Capitalism is again in the cross hairs of global climate activists. To save the earth, declare young activists, we need earth-shaking change going beyond the narrow constraints of a system that unapologetically prioritizes profits over people.
The clock is ticking with scientists warning that substantial changes must be made in this century or our environment will suffer irreparable damage. As a result, more and more people are becoming less and less patient with an unresponsive power structure saturated with dollars.
For example, popular author and social activist Naomi Klein, doesn’t mince words in her most recent best seller that unabashedly identifies the problem upfront in her title – Capitalism vs. the Climate.
Such a frank discussion of how private ownership of our natural resources poisons the earth below and pollutes the atmosphere above needs to shift to economics as well.
In this realm, one of the most renown figures of modern economics, John Maynard Keynes, describes best the pitfalls of our privately-owned economy by colorfully putting it this way: “Capitalism is the astounding belief that the most wickedest of men will do the most wickedest of things for the greatest good of everyone.”
To get out from under this wickedness, I argue that we need to go beyond Keynesian reforms that normally propose massive government stimulus creating more jobs.
Of course, any and all reforms that offer even temporary relief should be fully supported.
But, Keynesian promotion of massive government spending does not address the biggest problem of our times and something that Karl Marx was most concerned – private ownership of production and surpluses created by the total workforce and the ultimate control by capitalists over how and to whom the subsequent profits are distributed.
In Marxist lingo, this imbalanced equation is the contradiction between private ownership by the few vs. social production by the millions.
Putting aside theory, Keynesian proposals also, in practice, put us on the defensive, continually asking relief from a government that arguably represents big business and banks more than the average person.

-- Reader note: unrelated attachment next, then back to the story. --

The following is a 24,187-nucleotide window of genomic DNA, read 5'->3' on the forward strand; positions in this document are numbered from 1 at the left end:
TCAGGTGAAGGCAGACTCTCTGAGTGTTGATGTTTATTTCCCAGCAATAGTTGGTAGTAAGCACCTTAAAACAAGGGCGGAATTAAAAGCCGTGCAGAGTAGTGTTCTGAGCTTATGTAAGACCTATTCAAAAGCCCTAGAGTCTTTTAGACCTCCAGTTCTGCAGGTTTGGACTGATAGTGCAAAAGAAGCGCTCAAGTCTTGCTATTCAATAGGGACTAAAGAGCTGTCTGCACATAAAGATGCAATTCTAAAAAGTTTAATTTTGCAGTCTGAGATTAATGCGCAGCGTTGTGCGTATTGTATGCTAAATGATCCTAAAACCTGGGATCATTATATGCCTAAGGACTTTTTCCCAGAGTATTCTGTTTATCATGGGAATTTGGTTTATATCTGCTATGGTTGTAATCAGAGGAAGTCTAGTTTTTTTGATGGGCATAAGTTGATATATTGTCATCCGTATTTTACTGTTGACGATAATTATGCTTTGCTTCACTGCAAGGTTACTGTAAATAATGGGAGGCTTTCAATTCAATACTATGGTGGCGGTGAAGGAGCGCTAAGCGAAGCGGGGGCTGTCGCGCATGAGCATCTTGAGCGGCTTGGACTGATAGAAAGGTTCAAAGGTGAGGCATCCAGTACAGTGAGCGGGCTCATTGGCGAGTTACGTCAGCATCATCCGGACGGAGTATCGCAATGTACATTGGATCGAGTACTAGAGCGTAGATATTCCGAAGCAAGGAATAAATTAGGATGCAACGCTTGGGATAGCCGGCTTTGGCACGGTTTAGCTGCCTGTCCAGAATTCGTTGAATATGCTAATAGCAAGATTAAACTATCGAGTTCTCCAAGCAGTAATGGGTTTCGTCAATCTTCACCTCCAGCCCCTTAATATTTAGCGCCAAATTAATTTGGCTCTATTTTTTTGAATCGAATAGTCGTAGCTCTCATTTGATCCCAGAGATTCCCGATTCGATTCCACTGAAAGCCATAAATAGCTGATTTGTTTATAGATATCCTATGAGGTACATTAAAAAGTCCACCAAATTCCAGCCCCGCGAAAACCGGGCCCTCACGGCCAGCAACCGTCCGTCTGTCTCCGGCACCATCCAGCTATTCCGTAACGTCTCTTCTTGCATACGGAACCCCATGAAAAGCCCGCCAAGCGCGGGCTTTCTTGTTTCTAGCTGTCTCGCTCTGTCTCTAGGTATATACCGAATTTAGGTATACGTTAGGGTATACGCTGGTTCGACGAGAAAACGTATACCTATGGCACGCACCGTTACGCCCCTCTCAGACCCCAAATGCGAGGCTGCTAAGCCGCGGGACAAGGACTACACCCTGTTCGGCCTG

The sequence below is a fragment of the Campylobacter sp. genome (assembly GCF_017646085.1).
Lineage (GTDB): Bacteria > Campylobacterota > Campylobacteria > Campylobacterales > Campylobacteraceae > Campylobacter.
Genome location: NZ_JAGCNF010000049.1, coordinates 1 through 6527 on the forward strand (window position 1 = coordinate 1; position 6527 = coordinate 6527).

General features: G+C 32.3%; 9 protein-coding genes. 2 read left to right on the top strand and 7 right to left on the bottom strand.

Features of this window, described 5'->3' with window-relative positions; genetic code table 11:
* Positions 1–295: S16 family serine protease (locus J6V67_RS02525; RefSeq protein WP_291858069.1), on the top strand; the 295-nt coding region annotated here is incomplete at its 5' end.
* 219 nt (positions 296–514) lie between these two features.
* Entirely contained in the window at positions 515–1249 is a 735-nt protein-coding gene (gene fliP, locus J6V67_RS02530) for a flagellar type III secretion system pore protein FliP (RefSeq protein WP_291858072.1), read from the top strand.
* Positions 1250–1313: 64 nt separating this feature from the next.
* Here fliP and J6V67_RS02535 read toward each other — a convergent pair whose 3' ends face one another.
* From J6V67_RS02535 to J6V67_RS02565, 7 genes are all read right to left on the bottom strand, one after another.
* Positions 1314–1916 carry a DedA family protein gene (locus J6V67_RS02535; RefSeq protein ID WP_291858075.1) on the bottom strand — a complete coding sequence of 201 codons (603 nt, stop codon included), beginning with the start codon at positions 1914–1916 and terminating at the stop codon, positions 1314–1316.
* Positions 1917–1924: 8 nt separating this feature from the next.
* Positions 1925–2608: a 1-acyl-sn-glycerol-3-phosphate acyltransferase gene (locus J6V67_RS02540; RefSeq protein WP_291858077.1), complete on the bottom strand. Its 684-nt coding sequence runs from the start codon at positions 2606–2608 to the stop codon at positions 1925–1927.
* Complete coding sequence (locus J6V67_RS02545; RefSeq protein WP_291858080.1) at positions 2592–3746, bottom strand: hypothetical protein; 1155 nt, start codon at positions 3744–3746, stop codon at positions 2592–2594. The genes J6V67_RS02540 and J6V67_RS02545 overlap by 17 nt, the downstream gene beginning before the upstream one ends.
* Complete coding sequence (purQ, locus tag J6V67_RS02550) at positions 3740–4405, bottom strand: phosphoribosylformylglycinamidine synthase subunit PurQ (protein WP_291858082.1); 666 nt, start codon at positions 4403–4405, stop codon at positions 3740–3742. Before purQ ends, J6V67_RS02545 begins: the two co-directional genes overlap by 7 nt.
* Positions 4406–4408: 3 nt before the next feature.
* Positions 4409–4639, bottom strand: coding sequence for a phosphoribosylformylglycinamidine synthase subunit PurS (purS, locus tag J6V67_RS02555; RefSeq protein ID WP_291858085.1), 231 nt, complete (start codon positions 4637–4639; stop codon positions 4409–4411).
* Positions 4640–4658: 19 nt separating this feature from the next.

Similarly, on the defensive again, attempts to raise taxes of the super rich occurs after value [money] has already been created during the normal day to day production of goods and services and after it has already been deposited into one of their lush offshore bank accounts.
More fundamental reforms, Marxists advocate, would divert the nation’s wealth toward working people and social needs even as it’s produced, before the rich appropriate it for themselves.
It can be done, as we will discuss later in this article.
Three Great Reforms Gone Awry
But first, to help explain the limitations and fragility of even the most ambitious reforms in our country that did not extend into reducing capitalist control of the social product, let’s examine three historic legislative acts of the 1930s.
It’s hard to find other laws that have so significantly influenced our economic lives, yet, two utterly failed to achieve their promise and one is continually being undermined.
They were the Wagner Act legalizing the right to organize unions, the Fair Labor Standards Act establishing the 40-hour work week and the enormously significant Social Security Act.
Each of the three monumental reforms of the Great Depression were, over time, corrupted and devalued. Broad social movements advocating “Get Wise – Organize” and demanding “Less Hours, More Pay-Fight for Jobs with a Shorter Work Day!” demobilized and the power structure tweaked and twisted their original purpose.
Today, the Wagner Act has been amended several times by Congress to distort and delay union representation by imposing on grievance settlements and contract negotiations an impossibly complex and paralyzing legal maze. At the same time, Courts have obstructed organizing by giving employers too much leeway to threaten employees.
The 40-hour week is also a mockery of itself. Left unchanged for over 75 years, it is still drudgery to work a full week, yet, it does not even necessarily guarantee a living wage as we know from millions of fast-food and Wal-Mart workers.
Worse yet for part time and the underemployed. And, it simply is not rationally necessary.
As Eric Rauch from MIT noted in his heralded 2000 paper Productivity and the Workweek, “An average worker needs to work a mere 11 hours per week to produce as much as one working 40 hours in 1950.”
This data is 14 years old. Productivity has increased even more since.
Anticipating these productivity gains in 1930, Keynes, himself, predicted technological advancements would mean everyone eventually working just 15 hours a week.
But, alas, this did not happen. Nor could it happen.